FIG. 1 illustrates a flow chart of a process 100 for forming an anhydrous sterilant, according to one embodiment of the invention. In step 110, ozone is generated in a flow of concentrated oxygen gas. In step 120, the ozone/oxygen mixture is dispersed into an anhydrous liquid organic compound to oxidize the anhydrous organic compound into anhydrous peracetic acid. Several compounds may oxidize into peracetic acid, including ethanol, acetaldehyde, and acetic acid. Additionally, some ketones, such as acetone, yield formic and acetic acid upon ozonolysis, and the acetic acid may then be oxidized further by ozone to peracetic acid. In one embodiment, the liquid organic compound may be acetic acid. The reaction of acetic acid with ozone forms an equilibrium of acetic acid, ozone, peracetic acid and oxygen as indicated below:
CH3C(O)OH+O3=CH3C(O)OOH+O2   Equation 1.

In step 130, the peracetic acid equilibrium mixture may be combined with carbon dioxide. In one embodiment, the equilibrium mixture is pumped into liquid carbon dioxide, and the combination of equilibrium mixture and liquid carbon dioxide may be used in a desired process as an anhydrous sterilant to treat surfaces. In another embodiment the equilibrium mixture may be combined with supercritical carbon dioxide and the combination of equilibrium mixture and supercritical carbon dioxide may be used in a desired process as an anhydrous sterilant to treat surfaces. In another embodiment, after pumping the peracetic acid equilibrium mixture in to the liquid carbon dioxide, the combination of equilibrium mixture and liquid carbon dioxide may be converted from the liquid form into dry ice or dry ice snow to form solid carbon dioxide with anti-microbial properties. Alternatively, the peracetic acid containing equilibrium mixture is combined with dry ice snow and mixed to form carbon dioxide snow with anti-microbial properties. In either case, the snow may be compressed into dry ice wafers, cylinders, or bricks for transportation, storage, and use.

FIG. 2 illustrates a flow chart of a process 200 for forming an anhydrous sterilant, according to one embodiment of the invention. In step 205 an anhydrous liquid organic compound is pumped into liquid carbon dioxide. In step 210, an ozone feedstock is generated in a flow of concentrated oxygen gas. The ozone feedstock is pressurized with a flow of carbon dioxide gas in step 215 to form an ozone/air/carbon dioxide gas mixture. In step 230 the gas mixture is introduced in to the liquid carbon dioxide and the anhydrous liquid organic compound to oxidize the anhydrous liquid organic compound into peracetic acid. The peracetic acid loaded liquid carbon dioxide may be used in a desired process as an anhydrous sterilant to treat surfaces. In another embodiment the peracetic acid loaded liquid carbon dioxide may be converted from the liquid form into dry ice or dry ice snow to form a solid carbon dioxide with anti-microbial properties. The snow may be compressed into dry ice wafers, cylinders, or bricks for transportation, storage, and use.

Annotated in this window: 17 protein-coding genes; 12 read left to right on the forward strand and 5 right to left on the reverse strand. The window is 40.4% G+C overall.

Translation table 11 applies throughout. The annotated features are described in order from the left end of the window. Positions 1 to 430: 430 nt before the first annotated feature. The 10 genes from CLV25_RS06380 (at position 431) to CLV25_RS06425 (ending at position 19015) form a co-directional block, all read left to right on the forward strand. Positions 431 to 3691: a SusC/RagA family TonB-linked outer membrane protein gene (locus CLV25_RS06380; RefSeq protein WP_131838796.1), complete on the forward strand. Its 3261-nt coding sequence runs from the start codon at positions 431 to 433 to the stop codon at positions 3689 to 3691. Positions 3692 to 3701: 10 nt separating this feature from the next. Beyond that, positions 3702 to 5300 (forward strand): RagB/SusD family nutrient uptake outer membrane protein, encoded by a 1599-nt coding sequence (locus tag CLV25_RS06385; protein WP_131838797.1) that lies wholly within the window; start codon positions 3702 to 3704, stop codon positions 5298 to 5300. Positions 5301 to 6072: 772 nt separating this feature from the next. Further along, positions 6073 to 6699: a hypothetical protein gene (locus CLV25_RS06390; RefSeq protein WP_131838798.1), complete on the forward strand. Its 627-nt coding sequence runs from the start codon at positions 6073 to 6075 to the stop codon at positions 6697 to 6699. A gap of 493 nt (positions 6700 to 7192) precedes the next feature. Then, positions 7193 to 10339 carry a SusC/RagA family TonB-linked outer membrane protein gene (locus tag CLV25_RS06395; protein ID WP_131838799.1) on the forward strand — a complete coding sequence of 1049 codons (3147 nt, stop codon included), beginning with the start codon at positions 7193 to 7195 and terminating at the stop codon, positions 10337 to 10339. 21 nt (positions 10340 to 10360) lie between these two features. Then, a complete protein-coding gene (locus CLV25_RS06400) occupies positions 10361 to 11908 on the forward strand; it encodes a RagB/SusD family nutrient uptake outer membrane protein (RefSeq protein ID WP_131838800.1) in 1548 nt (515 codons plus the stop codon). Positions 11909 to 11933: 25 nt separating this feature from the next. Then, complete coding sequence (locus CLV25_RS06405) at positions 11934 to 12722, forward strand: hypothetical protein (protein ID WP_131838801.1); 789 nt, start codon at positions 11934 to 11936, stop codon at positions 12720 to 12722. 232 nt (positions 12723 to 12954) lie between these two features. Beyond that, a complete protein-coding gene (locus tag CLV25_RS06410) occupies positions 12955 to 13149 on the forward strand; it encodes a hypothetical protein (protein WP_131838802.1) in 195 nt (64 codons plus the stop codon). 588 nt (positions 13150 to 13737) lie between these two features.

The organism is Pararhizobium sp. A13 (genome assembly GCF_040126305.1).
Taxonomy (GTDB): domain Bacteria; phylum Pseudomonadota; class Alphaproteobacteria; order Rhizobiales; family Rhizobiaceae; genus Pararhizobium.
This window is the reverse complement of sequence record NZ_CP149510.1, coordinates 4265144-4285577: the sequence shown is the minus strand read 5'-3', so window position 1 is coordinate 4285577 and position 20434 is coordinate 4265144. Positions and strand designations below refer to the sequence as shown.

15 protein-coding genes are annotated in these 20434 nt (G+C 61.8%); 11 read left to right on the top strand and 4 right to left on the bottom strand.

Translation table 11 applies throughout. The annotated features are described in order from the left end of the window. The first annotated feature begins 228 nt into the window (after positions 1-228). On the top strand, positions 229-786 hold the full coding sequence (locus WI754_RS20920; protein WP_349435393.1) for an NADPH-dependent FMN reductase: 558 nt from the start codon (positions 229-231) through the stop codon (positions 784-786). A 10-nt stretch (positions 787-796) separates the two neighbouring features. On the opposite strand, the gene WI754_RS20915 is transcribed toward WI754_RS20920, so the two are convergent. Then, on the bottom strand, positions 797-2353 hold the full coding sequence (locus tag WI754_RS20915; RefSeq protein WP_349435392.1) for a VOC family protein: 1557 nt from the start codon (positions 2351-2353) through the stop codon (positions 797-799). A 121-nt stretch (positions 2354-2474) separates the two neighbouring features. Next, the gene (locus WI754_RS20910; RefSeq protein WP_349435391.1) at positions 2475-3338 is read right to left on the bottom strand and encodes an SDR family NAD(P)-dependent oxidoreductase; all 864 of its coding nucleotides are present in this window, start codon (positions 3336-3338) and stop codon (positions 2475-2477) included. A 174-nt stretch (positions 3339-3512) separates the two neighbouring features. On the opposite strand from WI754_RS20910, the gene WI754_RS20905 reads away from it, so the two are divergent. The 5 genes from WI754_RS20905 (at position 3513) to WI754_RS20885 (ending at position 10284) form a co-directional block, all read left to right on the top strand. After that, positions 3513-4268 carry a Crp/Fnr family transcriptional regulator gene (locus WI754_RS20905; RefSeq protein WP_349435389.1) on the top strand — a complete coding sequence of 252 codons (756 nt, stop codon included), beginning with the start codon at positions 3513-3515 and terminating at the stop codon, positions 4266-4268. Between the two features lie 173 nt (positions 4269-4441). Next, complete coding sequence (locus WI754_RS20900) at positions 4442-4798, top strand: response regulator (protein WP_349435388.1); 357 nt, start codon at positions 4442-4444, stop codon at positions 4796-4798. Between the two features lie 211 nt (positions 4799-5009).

FIG. 3 illustrates a process flow diagram of a processing unit 300 for the formation of an anhydrous sterilant, according to one embodiment of the invention. Oxygen source 303 provides and oxygen feed stock to an ozone generator 305. The oxygen flow rate may have a value between about 100 ml/min. and about 10000 ml/min., preferably, between about 250 ml/min. and about 750 ml/min., more preferably, between about 300 ml/min. to about 600 ml/min. The oxygen feed stock may be concentrated to include above about 90% v/v oxygen, preferably, above 93% v/v oxygen, and more preferably, above 95% v/v. The ozone may be formed by passing the concentrated oxygen feed through the ozone generator 305, such as the Ozonia CFS-2 generator. The oxygen feed may be analyzed for ozone content by first passing the oxygen feed through valve 307 and into ozone analyzer 308, such as the In-USA H1-X high concentration ozone feed gas analyzer. The resulting concentration of ozone in the oxygen feed may be between about 1% v/v and about 15% v/v. In one embodiment, the ozone concentration may be about 10% v/v. The oxygen feed gas may be passed from ozone analyzer 308 to an ozone destruct unit 304 to reduce ozone to oxygen before the oxygen feed gas enters the atmosphere. If excess ozone is generated, a valve 306 may be opened and the ozone flowed to another ozone destruct unit 302 for destruction.